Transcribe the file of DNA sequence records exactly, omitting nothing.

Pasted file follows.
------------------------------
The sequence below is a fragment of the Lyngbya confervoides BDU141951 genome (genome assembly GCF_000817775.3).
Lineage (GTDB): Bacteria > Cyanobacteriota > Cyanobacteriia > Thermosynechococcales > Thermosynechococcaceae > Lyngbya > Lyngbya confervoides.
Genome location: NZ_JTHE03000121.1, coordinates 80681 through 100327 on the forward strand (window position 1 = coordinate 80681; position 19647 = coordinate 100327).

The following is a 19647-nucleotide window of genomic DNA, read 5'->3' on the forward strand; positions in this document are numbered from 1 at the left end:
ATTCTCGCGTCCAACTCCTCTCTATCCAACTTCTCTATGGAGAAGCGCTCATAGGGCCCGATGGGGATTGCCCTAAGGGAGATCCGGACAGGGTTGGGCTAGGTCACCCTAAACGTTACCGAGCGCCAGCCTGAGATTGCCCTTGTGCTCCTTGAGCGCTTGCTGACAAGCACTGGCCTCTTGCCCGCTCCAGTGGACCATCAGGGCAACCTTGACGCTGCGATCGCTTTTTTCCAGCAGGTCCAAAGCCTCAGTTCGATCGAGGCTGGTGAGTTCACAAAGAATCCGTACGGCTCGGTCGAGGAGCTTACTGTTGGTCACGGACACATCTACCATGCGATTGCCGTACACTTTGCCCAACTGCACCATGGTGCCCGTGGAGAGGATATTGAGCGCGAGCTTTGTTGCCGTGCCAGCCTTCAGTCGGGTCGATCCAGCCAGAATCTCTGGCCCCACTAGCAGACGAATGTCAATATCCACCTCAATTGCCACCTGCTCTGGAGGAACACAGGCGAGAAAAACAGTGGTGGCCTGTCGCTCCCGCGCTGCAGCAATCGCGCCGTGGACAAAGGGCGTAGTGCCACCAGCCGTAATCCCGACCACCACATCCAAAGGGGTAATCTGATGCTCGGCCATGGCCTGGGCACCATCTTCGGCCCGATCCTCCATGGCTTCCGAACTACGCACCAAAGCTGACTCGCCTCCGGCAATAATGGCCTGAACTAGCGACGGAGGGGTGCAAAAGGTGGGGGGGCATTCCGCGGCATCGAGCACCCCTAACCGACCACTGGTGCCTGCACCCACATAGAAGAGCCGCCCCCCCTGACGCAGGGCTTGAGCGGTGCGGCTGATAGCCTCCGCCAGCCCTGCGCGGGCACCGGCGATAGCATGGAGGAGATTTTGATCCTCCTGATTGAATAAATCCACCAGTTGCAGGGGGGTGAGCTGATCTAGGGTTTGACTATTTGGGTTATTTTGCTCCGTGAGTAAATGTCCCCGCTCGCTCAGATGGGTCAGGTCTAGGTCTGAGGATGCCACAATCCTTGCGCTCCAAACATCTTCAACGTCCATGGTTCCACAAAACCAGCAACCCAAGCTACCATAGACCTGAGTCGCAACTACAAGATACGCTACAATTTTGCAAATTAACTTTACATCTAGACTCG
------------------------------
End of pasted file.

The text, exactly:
The sequence below is a fragment of the Lyngbya confervoides BDU141951 genome (genome assembly GCF_000817775.3).
Lineage (GTDB): Bacteria > Cyanobacteriota > Cyanobacteriia > Thermosynechococcales > Thermosynechococcaceae > Lyngbya > Lyngbya confervoides.
Genome location: NZ_JTHE03000121.1, coordinates 80681 through 100327 on the forward strand (window position 1 = coordinate 80681; position 19647 = coordinate 100327).

The following is a 19647-nucleotide window of genomic DNA, read 5'->3' on the forward strand; positions in this document are numbered from 1 at the left end:
ATTCTCGCGTCCAACTCCTCTCTATCCAACTTCTCTATGGAGAAGCGCTCATAGGGCCCGATGGGGATTGCCCTAAGGGAGATCCGGACAGGGTTGGGCTAGGTCACCCTAAACGTTACCGAGCGCCAGCCTGAGATTGCCCTTGTGCTCCTTGAGCGCTTGCTGACAAGCACTGGCCTCTTGCCCGCTCCAGTGGACCATCAGGGCAACCTTGACGCTGCGATCGCTTTTTTCCAGCAGGTCCAAAGCCTCAGTTCGATCGAGGCTGGTGAGTTCACAAAGAATCCGTACGGCTCGGTCGAGGAGCTTACTGTTGGTCACGGACACATCTACCATGCGATTGCCGTACACTTTGCCCAACTGCACCATGGTGCCCGTGGAGAGGATATTGAGCGCGAGCTTTGTTGCCGTGCCAGCCTTCAGTCGGGTCGATCCAGCCAGAATCTCTGGCCCCACTAGCAGACGAATGTCAATATCCACCTCAATTGCCACCTGCTCTGGAGGAACACAGGCGAGAAAAACAGTGGTGGCCTGTCGCTCCCGCGCTGCAGCAATCGCGCCGTGGACAAAGGGCGTAGTGCCACCAGCCGTAATCCCGACCACCACATCCAAAGGGGTAATCTGATGCTCGGCCATGGCCTGGGCACCATCTTCGGCCCGATCCTCCATGGCTTCCGAACTACGCACCAAAGCTGACTCGCCTCCGGCAATAATGGCCTGAACTAGCGACGGAGGGGTGCAAAAGGTGGGGGGGCATTCCGCGGCATCGAGCACCCCTAACCGACCACTGGTGCCTGCACCCACATAGAAGAGCCGCCCCCCCTGACGCAGGGCTTGAGCGGTGCGGCTGATAGCCTCCGCCAGCCCTGCGCGGGCACCGGCGATAGCATGGAGGAGATTTTGATCCTCCTGATTGAATAAATCCACCAGTTGCAGGGGGGTGAGCTGATCTAGGGTTTGACTATTTGGGTTATTTTGCTCCGTGAGTAAATGTCCCCGCTCGCTCAGATGGGTCAGGTCTAGGTCTGAGGATGCCACAATCCTTGCGCTCCAAACATCTTCAACGTCCATGGTTCCACAAAACCAGCAACCCAAGCTACCATAGACCTGAGTCGCAACTACAAGATACGCTACAATTTTGCAAATTAACTTTACATCTAGACTCG